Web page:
‘Musk Is Not The Typical CEO’: Delaware Court Will Debate Elon Musk’s $56 Billion Tesla Compensation Package

‘Musk Is Not The Typical CEO’: Delaware Court Will Debate Elon Musk’s $56 Billion Tesla Compensation Package

Delaware Court

A lot of business and the attendant court cases flow through Delaware and it appears like the CEO of Tesla, “Chief Twit ” @ Twitter Elon Musk will soon spend some time in the state.



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Elon Musk at a Tesla event in 2015.

The world’s richest man acquired Twitter in late October after getting sued by the company in Delaware’s Chancery Court to make him go through with the deal. Now, the same court — and the same judge as the Twitter case, Kathaleen St. J. McCormick — will hear a different case related to Musk on November 14.

The lawsuit, filed by Tesla shareholder Richard Tornetta, claims that Musk’s board-approved compensation package from 2018 was excessive and breached the board’s duties to shareholders. Further, the suit claims Musk has too much on his plate to pull a compensation package that can go up to a value of over $50 billion, per TechCrunch. The outlet noted that it is “the largest compensation award in human history”.

Tesla and Twitter are both incorporated in Delaware, as are most very large businesses, due to the state’s tax benefits. Both cases will be heard in the Chancery Court of the state. It has “unique competence,” in the nitty-gritty of business law.

What is the Tesla lawsuit about?

Musk’s compensation (stock options, salaries, and bonuses) as CEO of Tesla (going back to 2009) was pegged to performance, as noted in the 2019 pre-trial opinion from Joseph R. Slights III, who was formerly vice chancellor of the Court of Chancery. (McCormick took over the case from Slights. )

After Tesla met the goals outlined in past compensation packages, the board created a new one for Musk and voted to approve it in January 2018.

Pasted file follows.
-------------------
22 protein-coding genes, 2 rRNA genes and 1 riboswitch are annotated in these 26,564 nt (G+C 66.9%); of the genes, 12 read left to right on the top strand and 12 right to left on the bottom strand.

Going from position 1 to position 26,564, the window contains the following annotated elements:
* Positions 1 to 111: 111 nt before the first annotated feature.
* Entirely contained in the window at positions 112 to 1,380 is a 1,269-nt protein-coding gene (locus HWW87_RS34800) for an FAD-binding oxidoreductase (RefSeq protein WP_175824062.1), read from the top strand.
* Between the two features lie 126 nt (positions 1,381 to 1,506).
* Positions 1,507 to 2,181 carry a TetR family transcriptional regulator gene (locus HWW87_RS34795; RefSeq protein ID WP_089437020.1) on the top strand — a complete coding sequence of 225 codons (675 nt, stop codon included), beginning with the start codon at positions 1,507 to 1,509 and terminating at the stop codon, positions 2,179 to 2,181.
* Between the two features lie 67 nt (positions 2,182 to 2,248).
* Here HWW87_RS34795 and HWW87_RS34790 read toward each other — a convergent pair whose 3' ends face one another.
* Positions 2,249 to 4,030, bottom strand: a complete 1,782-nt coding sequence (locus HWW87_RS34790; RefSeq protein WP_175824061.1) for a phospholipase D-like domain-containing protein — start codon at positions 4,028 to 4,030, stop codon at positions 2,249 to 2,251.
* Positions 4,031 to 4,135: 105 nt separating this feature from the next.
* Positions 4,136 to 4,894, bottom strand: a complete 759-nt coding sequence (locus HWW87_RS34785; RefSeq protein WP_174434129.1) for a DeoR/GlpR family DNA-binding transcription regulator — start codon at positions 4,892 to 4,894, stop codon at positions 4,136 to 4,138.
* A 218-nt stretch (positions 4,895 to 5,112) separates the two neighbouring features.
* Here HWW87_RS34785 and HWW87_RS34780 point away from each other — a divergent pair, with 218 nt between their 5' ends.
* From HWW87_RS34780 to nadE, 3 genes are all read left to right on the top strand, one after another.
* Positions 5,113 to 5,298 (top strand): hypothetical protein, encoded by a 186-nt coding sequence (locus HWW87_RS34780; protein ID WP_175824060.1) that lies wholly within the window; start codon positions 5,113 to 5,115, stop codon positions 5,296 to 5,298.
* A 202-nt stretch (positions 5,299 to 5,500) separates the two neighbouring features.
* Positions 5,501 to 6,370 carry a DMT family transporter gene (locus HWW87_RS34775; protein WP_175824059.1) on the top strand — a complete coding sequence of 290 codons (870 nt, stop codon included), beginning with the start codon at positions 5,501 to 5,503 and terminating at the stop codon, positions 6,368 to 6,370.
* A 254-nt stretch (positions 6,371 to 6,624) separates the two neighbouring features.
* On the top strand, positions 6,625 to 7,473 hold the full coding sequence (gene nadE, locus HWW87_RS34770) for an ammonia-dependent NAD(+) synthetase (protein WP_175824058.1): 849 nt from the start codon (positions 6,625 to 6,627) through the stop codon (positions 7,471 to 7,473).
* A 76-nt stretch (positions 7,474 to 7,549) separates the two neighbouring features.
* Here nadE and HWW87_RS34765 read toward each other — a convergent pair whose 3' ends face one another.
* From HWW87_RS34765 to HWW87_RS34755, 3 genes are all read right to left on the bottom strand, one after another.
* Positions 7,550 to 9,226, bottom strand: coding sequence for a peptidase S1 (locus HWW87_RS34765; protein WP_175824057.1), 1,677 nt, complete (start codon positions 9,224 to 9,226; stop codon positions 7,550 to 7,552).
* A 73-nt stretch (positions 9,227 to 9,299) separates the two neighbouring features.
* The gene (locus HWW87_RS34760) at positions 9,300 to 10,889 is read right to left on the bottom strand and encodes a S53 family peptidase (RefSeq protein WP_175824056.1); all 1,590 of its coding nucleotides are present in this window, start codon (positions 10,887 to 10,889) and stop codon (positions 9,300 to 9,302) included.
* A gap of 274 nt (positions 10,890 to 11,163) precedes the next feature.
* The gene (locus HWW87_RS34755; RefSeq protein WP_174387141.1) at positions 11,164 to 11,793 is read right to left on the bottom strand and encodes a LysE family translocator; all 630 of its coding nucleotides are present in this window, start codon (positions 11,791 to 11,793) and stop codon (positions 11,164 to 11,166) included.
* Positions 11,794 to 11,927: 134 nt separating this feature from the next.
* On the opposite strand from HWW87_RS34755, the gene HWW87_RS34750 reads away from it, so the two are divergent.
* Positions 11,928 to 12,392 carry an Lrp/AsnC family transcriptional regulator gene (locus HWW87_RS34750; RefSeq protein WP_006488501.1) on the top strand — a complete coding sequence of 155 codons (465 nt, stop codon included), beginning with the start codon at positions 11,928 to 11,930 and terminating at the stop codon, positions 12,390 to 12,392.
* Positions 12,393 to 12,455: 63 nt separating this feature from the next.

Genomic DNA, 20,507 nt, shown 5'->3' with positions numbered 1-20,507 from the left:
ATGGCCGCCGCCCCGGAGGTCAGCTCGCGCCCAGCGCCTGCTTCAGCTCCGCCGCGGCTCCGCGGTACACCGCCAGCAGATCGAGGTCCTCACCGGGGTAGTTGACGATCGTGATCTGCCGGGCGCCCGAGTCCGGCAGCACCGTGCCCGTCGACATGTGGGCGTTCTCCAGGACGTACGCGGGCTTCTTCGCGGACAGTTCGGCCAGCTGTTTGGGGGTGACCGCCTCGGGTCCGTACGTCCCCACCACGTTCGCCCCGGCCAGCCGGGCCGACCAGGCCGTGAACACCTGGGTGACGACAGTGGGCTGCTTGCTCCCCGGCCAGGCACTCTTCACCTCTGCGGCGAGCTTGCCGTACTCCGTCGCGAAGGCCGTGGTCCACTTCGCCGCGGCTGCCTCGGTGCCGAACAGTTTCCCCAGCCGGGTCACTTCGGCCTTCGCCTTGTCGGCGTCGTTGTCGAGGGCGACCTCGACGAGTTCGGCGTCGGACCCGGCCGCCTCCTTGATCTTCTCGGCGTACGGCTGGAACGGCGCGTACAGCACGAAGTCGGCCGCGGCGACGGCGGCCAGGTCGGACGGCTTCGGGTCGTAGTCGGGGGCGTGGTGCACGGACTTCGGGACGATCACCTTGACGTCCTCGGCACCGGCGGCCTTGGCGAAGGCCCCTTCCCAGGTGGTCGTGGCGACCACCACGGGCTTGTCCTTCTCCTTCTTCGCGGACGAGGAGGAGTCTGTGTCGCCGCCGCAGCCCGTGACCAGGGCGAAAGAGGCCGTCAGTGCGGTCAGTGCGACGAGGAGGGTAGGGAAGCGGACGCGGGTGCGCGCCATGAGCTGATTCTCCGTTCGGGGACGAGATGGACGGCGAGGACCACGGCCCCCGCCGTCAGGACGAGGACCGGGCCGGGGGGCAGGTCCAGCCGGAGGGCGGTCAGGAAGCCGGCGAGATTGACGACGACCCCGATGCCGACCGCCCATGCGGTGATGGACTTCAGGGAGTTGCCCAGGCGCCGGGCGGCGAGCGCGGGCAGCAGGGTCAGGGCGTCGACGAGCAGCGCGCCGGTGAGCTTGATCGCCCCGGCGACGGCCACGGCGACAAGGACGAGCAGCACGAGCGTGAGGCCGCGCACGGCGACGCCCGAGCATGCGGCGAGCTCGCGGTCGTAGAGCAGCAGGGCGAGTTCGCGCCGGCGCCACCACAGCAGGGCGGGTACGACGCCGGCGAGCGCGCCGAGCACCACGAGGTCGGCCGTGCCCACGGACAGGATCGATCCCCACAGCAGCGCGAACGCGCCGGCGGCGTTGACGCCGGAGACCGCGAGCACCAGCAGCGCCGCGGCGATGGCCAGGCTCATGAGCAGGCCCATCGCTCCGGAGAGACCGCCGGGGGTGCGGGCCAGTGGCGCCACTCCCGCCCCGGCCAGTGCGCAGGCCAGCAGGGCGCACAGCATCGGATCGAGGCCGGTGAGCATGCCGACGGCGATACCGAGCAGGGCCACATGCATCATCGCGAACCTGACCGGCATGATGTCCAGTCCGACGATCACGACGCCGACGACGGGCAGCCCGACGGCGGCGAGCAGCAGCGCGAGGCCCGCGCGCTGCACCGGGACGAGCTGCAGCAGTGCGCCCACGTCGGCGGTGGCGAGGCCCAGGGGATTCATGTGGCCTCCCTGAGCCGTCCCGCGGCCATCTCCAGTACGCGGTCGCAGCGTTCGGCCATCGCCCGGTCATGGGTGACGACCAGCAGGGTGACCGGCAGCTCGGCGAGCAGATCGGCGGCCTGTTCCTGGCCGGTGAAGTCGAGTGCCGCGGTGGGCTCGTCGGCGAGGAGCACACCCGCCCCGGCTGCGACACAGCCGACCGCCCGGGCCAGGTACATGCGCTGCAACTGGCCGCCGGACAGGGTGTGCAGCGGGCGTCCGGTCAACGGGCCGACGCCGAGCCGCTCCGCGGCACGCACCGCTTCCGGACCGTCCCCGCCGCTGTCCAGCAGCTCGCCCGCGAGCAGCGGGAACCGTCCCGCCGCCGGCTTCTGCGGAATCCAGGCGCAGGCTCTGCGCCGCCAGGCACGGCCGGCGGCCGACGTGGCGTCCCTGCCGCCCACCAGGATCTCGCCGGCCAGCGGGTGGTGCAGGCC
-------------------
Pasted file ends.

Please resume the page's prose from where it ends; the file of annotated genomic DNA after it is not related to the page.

The new package set a series of 12 performance goals, and corresponding groups of stocks, related to Tesla’s ability to increase its market capitalization, as well as revenue and earnings. Slights explained that Musk will be able to exercise options equal to 1% of Tesla’s total outstanding shares if he meets the goals. This means that Musk would receive the equivalent of 1% in shares. If he met all of those goals, Slights added, the maximum value of the total stock grant is $55.8 billion. The company has met 11 out of 12 so far, per TechCrunch.

Tornetta sued in 2019 saying that the package was too large and did not motivate Musk to focus on Tesla versus his other ventures. Musk is obviously a busy man. Musk is the listed CEO at Tesla, SpaceX, and Twitter, at least for the interim.

Related: Elon Musk’s Twitter Mass Layoffs Have Begun: ‘Has The Red Wedding Started?

Musk’s legal team has said that a one-of-a-kind, high-powered CEO deserves a high-impact compensation package.

“The plan designed and approved by the board was not a typical pay package intended to compensate the ordinary executive for overseeing the day-to-day operations of a mature company,” a Musk attorney, Evan Chesler, wrote in a filing, per Bloomberg Law. “That’s because Musk isn’t the typical CEO. “

Further, the lawsuit claimed that because Musk is friends with board members Ira Ehrenpreis and James Murdoch, he generally exerts too much influence over it — despite recusing himself and his brother Kimbal from the compensation discussion — and the decision was not fair, according to TechCrunch.

The question of whether or not there was a conflict of interest is part of why the Slights initially denied Musk’s attempt to dismiss the suit.

Typically, the court would leave executive compensation up to a company, and “this court’s earnest deference to board determinations relating to executive compensation does not jibe with our reflexive suspicion when a board transacts with a controlling stockholder,” Slights wrote in the 2019 opinion.

Whether Musk was operating as the controlling stakeholder (Musk has the largest stake in Tesla, but not all of it, so it will be up for debate again when McCormick hears the case), one expert told Bloomberg Law.

According to Jill Fisch, a business law professor at Penn State University, “This case has the potential for being very important from an executive compensation standpoint.”

” Although it won’t receive the same attention as the Musk-Twitter case, it is still important,” she stated.

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